After leaving Meriwether, literally running down the street with a bag of her few belongings, she later signs in for a second stint, in a hospital in the Midwest. St. Lukes, mostly “middle class” “white”, is surprisingly comfortable where patients are treated with dignity, where ‘Menopausal Mommies “(she calls them), shuffle papers in the admitting office and once again, you laugh at her wit. But the problem here is that patients, misfits, many of them drug addicts, do not mind leaving and coming back almost as if they were in a club eager to share their ongoing stories with each other. Norah doesn’t spare these compatriots her contrived names. Here we meet Teary Molly, Fridge, and Bunny Wags, among others. This place is all too perfect for quiet, rest, for making things better, but she questions whether people belong here or whether a little responsibility taking wouldn’t help. This place is too easy, perhaps.
When she sees her psychiatrist for the first time, Norah goes in with her usual “battleground mentality”, expecting the worst but finding there the exception- to- the- rule-psychiatrist, one who is a “shared decision maker” and who believes the patient knows best. She gets nods of agreement when she asks for more exercise and outdoor time. Her daily passes are approved. Her date for discharge is set. It turns out this Doctor (who is he? I wondered) had looked for a place to practice as a real Doc, not a shock or medicate Doc.
Leaving St. Luke’s was not quite as traumatic as Meriwether, but not as dramatic either. She experiences no pangs leaving the friends she made, nor does she wonder about their future. Only one, Karen, is expected to return to real life, in her opinion. You leave them easily as well, but your heart wants to go back to Meriwether where patients so badly needed attention.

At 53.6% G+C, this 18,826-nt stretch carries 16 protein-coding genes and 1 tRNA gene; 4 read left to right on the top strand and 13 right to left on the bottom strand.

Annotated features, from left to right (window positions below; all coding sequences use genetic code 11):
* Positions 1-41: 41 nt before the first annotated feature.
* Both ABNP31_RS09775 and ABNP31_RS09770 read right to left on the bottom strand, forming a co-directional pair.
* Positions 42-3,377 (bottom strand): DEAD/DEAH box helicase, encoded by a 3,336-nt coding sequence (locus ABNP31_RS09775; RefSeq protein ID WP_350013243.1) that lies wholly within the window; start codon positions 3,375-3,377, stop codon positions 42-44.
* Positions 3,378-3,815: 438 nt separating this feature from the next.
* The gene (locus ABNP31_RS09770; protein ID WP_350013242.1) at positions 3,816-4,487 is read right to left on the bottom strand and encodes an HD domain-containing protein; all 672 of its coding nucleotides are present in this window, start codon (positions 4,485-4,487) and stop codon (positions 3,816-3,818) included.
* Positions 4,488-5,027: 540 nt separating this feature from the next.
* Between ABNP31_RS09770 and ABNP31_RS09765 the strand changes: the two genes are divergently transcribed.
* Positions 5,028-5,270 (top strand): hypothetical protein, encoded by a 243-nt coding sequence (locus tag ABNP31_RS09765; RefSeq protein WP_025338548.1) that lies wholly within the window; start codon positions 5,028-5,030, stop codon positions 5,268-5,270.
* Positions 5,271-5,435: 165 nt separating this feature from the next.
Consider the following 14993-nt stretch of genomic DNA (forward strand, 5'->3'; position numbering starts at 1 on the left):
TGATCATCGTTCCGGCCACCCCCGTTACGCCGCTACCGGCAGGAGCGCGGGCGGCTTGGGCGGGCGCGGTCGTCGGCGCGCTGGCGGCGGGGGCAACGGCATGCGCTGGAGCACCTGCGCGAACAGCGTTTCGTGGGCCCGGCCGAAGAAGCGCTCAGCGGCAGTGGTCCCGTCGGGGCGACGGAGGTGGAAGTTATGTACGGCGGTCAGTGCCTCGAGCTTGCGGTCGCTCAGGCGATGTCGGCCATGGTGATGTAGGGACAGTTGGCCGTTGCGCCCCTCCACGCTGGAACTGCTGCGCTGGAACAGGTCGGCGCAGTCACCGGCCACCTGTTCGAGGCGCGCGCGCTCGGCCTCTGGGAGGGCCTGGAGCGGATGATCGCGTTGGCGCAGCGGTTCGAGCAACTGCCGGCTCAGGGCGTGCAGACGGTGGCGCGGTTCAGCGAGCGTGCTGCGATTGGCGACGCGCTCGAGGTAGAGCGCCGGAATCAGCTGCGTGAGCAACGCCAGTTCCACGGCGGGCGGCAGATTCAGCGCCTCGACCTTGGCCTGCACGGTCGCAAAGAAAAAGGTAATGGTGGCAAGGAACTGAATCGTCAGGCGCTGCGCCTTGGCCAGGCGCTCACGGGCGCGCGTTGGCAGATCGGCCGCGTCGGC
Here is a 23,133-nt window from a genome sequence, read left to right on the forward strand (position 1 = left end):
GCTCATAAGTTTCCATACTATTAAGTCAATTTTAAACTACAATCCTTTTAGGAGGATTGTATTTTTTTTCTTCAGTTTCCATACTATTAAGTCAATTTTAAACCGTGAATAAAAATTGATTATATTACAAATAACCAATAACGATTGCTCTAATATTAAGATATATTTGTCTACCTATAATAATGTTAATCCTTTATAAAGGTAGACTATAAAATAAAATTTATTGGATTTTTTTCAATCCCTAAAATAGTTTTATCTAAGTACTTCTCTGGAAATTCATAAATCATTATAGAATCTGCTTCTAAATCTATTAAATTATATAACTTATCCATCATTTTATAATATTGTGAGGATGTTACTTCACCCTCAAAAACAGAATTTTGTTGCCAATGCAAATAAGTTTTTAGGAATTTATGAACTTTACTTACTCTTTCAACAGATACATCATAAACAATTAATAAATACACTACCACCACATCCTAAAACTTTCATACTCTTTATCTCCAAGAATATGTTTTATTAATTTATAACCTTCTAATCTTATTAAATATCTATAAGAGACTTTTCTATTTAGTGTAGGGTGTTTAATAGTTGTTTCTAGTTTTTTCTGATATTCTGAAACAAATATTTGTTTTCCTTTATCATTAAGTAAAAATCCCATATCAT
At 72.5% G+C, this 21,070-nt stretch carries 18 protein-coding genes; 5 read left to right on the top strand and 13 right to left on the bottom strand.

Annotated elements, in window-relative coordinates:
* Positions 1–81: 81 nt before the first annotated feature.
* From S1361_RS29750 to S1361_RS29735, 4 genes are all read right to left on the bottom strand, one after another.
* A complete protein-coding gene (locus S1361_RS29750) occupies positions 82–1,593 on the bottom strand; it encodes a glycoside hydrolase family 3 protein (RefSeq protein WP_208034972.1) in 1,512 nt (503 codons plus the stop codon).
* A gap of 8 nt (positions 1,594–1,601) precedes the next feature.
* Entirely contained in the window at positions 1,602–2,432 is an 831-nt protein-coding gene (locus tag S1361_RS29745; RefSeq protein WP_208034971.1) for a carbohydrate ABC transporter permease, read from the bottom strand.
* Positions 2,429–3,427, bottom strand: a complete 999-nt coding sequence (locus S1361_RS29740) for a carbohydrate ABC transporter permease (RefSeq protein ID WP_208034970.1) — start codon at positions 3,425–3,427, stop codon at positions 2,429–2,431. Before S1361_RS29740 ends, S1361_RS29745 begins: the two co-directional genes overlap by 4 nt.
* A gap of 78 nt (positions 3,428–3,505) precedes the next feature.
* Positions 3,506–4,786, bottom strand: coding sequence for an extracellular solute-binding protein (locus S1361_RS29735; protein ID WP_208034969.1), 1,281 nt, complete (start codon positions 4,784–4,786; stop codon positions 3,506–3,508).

Finally, you join her at her third observational post, this time at an alternative treatment program called Mobius. The journalist disappears here; the continued story would be her own personal quest for healing. In two weeks she experiences what is called “process therapy” that boils down to the belief that disorders of the mind are capable of correction when patterns of behavior are changed. Her daily schedule is rigid, consisting of exercise, den chi bon—a cross between tai chi, tai bo and a séance- meditation, study and practice of Buddhism, healthy diet, and therapists who don’t mind showing their own warts and humanity. While reluctant at first she he decides to apply herself; she breathes in and out and exposes her history of sexual abuse which she learns not to dwell on but to be mindful of her feelings in the moment. Her therapist, Carol, tells her that there is nothing wrong with her. “Give yourself compassion,” she says. Norah tries and embraces the word TRY as her mantra with the belief that she can help herself only if she tries.